• Another possible prescription could include albendazole which is a combination of diethylcarbamazine and ivermectin.
  • This medication is directed towards killing the spreading young worms that are expected to be released by the old worms which are likely the ones spreading in the affected area.
  • These medications however cannot kill the full grown worms hence making it hard for completely stopping the disease from spreading.
  • In more serious cases, standard therapies could include chemo therapy which are designed to attack the adult worms hence serving as a symptomatic treatment that could repair the damage that the infection has already caused in the decay of the different parts of the body.
  • Revitalizing the immune system through killing the foreign elements in the system could further increase the capability of the body to fight the effects of the impending infection from the worms.
  • Along with the therapy comes the implication of applying medication that supports the process.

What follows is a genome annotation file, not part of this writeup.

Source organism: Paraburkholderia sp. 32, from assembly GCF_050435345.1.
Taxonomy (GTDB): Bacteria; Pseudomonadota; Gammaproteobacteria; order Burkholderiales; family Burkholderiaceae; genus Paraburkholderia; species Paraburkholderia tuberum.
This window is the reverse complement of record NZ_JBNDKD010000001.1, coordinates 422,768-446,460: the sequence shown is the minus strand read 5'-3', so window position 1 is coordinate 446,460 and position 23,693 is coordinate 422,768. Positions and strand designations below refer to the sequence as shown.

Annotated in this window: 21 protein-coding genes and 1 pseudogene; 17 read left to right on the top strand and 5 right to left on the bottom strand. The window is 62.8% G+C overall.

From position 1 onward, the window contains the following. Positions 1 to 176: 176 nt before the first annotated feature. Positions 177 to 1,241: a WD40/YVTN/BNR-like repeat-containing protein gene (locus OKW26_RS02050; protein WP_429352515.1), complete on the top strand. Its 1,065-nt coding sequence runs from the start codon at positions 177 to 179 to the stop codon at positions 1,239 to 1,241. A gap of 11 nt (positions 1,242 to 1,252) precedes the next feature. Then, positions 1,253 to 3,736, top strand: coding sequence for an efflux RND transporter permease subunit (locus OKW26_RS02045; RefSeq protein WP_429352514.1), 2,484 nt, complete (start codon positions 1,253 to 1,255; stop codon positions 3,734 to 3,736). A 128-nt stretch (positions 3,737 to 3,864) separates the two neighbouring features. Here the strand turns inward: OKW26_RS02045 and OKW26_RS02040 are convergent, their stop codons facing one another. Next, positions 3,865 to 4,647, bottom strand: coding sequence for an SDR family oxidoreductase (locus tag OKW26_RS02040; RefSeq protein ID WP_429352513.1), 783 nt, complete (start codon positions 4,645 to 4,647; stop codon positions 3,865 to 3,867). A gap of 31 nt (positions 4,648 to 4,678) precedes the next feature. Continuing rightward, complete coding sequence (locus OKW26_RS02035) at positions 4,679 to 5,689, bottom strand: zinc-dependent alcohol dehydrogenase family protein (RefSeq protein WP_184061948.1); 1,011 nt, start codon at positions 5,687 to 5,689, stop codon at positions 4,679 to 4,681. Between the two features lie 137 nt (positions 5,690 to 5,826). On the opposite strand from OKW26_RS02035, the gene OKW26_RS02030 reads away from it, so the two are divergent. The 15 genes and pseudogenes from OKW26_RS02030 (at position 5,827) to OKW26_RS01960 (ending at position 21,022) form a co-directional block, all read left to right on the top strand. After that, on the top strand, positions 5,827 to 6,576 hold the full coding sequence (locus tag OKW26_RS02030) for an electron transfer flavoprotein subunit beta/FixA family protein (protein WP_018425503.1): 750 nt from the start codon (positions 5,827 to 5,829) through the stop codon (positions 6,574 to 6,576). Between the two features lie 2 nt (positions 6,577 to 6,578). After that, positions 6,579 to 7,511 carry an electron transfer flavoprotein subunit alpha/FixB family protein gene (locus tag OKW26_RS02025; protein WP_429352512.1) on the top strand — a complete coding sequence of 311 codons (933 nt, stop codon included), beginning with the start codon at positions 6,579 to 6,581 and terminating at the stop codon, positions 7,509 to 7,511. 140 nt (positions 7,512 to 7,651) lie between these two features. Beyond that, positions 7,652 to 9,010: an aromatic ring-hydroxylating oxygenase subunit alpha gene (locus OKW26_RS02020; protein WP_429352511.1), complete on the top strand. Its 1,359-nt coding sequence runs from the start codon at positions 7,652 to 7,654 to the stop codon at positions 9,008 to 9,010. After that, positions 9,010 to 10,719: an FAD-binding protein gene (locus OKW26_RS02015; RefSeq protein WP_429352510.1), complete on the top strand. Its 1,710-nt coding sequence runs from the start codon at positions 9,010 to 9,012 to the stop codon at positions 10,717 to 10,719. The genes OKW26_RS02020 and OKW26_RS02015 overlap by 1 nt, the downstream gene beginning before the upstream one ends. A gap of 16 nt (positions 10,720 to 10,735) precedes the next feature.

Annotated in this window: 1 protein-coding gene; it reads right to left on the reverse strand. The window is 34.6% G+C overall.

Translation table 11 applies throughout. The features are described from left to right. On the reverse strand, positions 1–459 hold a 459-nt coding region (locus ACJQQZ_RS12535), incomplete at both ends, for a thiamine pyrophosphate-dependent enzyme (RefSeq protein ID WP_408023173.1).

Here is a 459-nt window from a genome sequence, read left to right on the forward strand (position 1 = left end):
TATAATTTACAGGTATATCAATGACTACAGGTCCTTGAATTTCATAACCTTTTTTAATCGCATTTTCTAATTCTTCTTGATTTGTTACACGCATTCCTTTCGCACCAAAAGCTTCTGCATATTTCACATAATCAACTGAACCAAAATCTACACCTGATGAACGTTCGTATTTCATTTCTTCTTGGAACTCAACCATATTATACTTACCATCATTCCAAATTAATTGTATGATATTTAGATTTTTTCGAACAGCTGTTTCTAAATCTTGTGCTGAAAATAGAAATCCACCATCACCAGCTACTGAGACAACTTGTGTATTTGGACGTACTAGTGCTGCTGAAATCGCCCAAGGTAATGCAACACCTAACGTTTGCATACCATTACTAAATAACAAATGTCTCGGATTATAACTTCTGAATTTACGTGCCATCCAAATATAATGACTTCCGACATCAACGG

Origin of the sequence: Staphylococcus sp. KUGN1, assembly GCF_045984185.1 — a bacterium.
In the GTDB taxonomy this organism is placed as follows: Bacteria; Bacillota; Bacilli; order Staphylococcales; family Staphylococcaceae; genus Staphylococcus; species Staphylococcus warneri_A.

• During the current years of further researching on the development of therapies that could provide more effective support for the need of the suffering patients to recover from the matter, it has been realized that a particular consideration on massage therapy could alleviate certain developmental progression of the infection.
  • Strengthening the muscles of the infected area apparently also improves the process of protection that the lymphatic vessels establish against the impending effects of the worms in the system.
  • physiotherapy in elephantiasis:-
  • Lymphoedema is a high protein oedema caused by a low output failure of the lymphatic system.